Why Hayek Matters: The Epistemic Dimension of Comparative Institutional Analysis
Peter Boettke (),
Vlad Tarko and
A chapter in Revisiting Hayek’s Political Economy, 2016, vol. 21, pp 163-185 from Emerald Publishing Ltd
Abstract Hayek’s “Use of knowledge in society” is often misunderstood. Hayek’s point is not just that prices aggregate dispersed knowledge, but also that the knowledge embedded in prices would not exist absent the market process. Later, in The Constitution of Liberty, he argues that this same idea can also be applied to the study of political and collective choice phenomena. Democracy is not just about aggregating preferences. Absent the democratic process, the knowledge necessary to solve collective problems is not generated. We compare this perspective on democracy to Bryan Caplan’s and Helen Landemore’s theories, and we argue that Hayek’s account focused on “opinion falsification” is richer. Unlike Caplan or Landemore, who adopt a static perspective, Hayek is more interested in the long-term tendencies and feed-back mechanisms. For example, why do Western democracies seem to have gradually moved away from the most deleterious types of economic policies (such as price controls)? Hayek’s conjecture is that the democratic process itself is responsible for this. We connect Hayek’s conjecture about democracy to the broader argument made by Vincent Ostrom, who has claimed that public choice should study not just incentive structures, but also collective learning processes. We believe that this line of research, that is, comparative institutional analysis based on the collective learning capacities embedded in alternative institutional arrangements, merits a lot more attention than it has received so far. The question “Which collective choice arrangements have the best epistemic properties?” is one of the most important neglected questions in political economy.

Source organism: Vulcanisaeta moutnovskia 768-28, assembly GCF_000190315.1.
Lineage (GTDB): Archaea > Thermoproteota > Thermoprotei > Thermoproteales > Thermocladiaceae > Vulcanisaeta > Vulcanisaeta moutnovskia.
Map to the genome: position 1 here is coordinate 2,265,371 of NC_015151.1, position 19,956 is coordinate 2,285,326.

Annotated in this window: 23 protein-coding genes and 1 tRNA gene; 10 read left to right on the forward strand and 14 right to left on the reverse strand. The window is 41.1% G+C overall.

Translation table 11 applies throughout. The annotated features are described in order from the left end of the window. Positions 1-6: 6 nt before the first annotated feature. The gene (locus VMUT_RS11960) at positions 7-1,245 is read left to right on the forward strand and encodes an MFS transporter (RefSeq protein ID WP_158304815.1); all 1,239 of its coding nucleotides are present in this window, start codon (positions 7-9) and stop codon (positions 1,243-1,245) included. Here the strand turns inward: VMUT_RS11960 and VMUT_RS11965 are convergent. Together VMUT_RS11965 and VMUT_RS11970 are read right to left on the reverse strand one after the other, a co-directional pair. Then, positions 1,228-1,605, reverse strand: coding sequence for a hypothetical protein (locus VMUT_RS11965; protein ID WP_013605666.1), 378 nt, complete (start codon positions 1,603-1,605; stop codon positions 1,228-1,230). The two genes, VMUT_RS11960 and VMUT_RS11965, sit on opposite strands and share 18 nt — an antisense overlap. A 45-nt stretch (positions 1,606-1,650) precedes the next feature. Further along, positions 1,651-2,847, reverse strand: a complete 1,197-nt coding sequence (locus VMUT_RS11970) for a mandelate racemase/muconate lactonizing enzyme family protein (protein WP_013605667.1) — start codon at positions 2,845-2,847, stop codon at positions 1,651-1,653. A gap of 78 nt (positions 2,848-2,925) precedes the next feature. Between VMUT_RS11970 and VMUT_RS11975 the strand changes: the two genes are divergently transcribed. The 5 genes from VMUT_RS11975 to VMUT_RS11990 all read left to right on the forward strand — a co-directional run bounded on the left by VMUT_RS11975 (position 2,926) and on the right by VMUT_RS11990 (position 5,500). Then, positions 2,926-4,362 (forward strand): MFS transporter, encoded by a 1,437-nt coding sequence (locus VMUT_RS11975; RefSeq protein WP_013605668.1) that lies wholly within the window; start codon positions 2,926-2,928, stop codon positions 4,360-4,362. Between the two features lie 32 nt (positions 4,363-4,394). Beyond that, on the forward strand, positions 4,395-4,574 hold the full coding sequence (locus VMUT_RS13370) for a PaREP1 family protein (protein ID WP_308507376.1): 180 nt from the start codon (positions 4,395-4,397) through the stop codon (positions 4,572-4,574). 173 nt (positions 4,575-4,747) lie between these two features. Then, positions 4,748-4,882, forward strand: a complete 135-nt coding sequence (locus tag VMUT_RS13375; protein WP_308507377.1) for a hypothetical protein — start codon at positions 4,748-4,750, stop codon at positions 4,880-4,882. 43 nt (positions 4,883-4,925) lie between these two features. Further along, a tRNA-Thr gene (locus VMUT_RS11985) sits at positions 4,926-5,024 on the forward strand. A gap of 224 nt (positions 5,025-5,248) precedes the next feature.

Keywords: Hayek; use of knowledge; epistemic turn; public choice; democracy (search for similar items in EconPapers)
References: Add references at CitEc
Citations: Track citations by RSS feed
Downloads: (external link)
http://www.emeraldinsight.com/10.1108/S1529-213420 ... RePEc&WT.mc_id=RePEc (text/html)
Access to full text is restricted to subscribers
This item may be available elsewhere in EconPapers: Search for items with the same title.
Export reference: BibTeX
RIS (EndNote, ProCite, RefMan)
Persistent link: https://EconPapers.repec.org/RePEc:eme:aaeczz:s1529-213420160000021006
Ordering information: This item can be ordered from
Emerald Group Publishing, Howard House, Wagon Lane, Bingley, BD16 1WA, UK
http://www.emeraldgr ... ies.htm?id=1529-2134
Access Statistics for this chapter
More chapters in Advances in Austrian Economics from Emerald Publishing Ltd
Bibliographic data for series maintained by Charlotte Maiorana ().